Climbers from Pakistan, Spain and Italy have become the first mountaineers to scale Nanga Parbat, Pakistan’s “Killer Mountain” and second highest peak after K2, in winter, a mountaineering official said Friday.
“Alex Txikon [Spain], Ali Sadpara [Pakistan] and Simone Moro [Italy] have reached the top of Nanga Parbat,” Karrar Haidri, spokesman of the Alpine Club of Pakistan told AFP, confirming it was the first time the summit has been reached during winter months.
He said a fourth climber, Tamara Lunger of Spain, had been forced to halt the climb some meters beneath the summit.
Pakistan’s leading climber Nazir Sabir hailed the feat as a remarkable accomplishment in the world of mountaineering. “It is a great achievement from a mountaineering point of view because in Pakistan it is far more difficult than Nepali mountains as we are further north and the climate is more harsher,” said Sabir, who scaled Mount Everest in 2000 and K2 in 1981. “I congratulate the team on this great achievement and also congratulate Ali Sadpara and all Pakistanis,” Sabir added.
At 8,125 meters Nanga Parbat is the world’s ninth highest mountain. It earned its grisly nickname after more than 30 climbers died trying to conquer it before the first successful summit in 1953. Its fearsome Rupal Face, rising more than 4,000 meters from base to top, presents one of the most difficult—and tantalizing—challenges in climbing.
The climbers will spend Friday night at Camp 4 at 7,200 meters, and return to base camp tomorrow, Haidri said, adding that only then will they have completed the ascent.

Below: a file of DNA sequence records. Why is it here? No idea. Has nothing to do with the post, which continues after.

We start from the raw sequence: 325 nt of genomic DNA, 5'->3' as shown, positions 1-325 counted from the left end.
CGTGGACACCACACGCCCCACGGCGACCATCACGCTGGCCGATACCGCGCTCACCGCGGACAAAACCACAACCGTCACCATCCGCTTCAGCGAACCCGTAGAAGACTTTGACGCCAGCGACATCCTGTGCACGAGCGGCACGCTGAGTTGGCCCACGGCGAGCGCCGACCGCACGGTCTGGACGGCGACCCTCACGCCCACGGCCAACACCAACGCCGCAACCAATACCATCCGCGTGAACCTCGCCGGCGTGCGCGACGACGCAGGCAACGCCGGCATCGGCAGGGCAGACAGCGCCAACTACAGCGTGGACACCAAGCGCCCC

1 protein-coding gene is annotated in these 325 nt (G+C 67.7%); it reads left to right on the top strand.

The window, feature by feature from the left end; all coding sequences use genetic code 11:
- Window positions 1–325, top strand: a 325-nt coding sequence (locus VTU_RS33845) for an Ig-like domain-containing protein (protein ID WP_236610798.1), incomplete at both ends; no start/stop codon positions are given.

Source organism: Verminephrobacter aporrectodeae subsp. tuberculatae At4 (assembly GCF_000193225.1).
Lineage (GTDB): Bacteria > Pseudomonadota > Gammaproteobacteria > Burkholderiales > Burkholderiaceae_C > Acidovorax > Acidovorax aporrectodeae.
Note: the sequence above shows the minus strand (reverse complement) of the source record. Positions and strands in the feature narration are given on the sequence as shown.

Social media was abuzz with the feat as fans hailed and congratulated the climbers—including Moro, one of the world’s leading Alpinists, who was among those to return unsuccessful from an attempt to scale Nanga Parbat in 2014.
“We, Simone and Tamara’s team, want to say that we are HAPPY & PROUD of the all 4 athletes!!! And we look for a direct contact to them when they will be at C4,” said a statement on Moro’s Facebook page.
In 2013 gunmen shot dead 10 foreign climbers and their Pakistani guide at the Nanga Parbat base camp—one American with dual Chinese citizenship, two other Chinese, three Ukrainians, two Slovakians, one Lithuanian and one Nepalese.
Northern Pakistan is a magnet for mountaineers and is home to some of the tallest mountains in the world, including K2—at 8,611 meters, the world’s second highest peak, but often deemed a more challenging climb than the highest, Mount Everest.
Nestled between the western end of the Himalayas, the Hindu Kush mountains and the Karakoram range, Gilgit-Baltistan houses 18 of the world’s 50 highest peaks. It is also home to three of the world’s seven longest glaciers outside the polar regions. Hundreds of its mountains have never been climbed.